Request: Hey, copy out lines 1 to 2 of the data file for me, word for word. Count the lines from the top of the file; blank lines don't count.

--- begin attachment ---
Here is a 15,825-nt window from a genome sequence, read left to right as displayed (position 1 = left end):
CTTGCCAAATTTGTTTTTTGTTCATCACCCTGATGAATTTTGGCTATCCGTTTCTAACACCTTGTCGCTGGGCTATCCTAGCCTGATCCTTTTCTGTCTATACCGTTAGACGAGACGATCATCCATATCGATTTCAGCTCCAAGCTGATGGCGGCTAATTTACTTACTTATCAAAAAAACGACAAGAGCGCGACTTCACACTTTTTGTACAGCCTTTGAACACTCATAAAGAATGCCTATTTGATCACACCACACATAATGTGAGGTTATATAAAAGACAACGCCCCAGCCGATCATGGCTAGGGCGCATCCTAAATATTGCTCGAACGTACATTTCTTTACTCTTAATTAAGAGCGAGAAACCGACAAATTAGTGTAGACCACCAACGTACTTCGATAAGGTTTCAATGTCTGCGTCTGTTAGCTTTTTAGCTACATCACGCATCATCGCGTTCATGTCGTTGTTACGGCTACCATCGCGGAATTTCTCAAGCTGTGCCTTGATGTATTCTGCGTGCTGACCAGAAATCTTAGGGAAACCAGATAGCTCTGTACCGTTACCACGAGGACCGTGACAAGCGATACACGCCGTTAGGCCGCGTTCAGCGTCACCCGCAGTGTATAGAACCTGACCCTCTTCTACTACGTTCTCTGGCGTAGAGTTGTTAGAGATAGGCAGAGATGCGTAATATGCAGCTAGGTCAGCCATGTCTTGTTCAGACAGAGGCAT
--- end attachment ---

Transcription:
Here is a 15,825-nt window from a genome sequence, read left to right as displayed (position 1 = left end):
CTTGCCAAATTTGTTTTTTGTTCATCACCCTGATGAATTTTGGCTATCCGTTTCTAACACCTTGTCGCTGGGCTATCCTAGCCTGATCCTTTTCTGTCTATACCGTTAGACGAGACGATCATCCATATCGATTTCAGCTCCAAGCTGATGGCGGCTAATTTACTTACTTATCAAAAAAACGACAAGAGCGCGACTTCACACTTTTTGTACAGCCTTTGAACACTCATAAAGAATGCCTATTTGATCACACCACACATAATGTGAGGTTATATAAAAGACAACGCCCCAGCCGATCATGGCTAGGGCGCATCCTAAATATTGCTCGAACGTACATTTCTTTACTCTTAATTAAGAGCGAGAAACCGACAAATTAGTGTAGACCACCAACGTACTTCGATAAGGTTTCAATGTCTGCGTCTGTTAGCTTTTTAGCTACATCACGCATCATCGCGTTCATGTCGTTGTTACGGCTACCATCGCGGAATTTCTCAAGCTGTGCCTTGATGTATTCTGCGTGCTGACCAGAAATCTTAGGGAAACCAGATAGCTCTGTACCGTTACCACGAGGACCGTGACAAGCGATACACGCCGTTAGGCCGCGTTCAGCGTCACCCGCAGTGTATAGAACCTGACCCTCTTCTACTACGTTCTCTGGCGTAGAGTTGTTAGAGATAGGCAGAGATGCGTAATATGCAGCTAGGTCAGCCATGTCTTGTTCAGACAGAGGCAT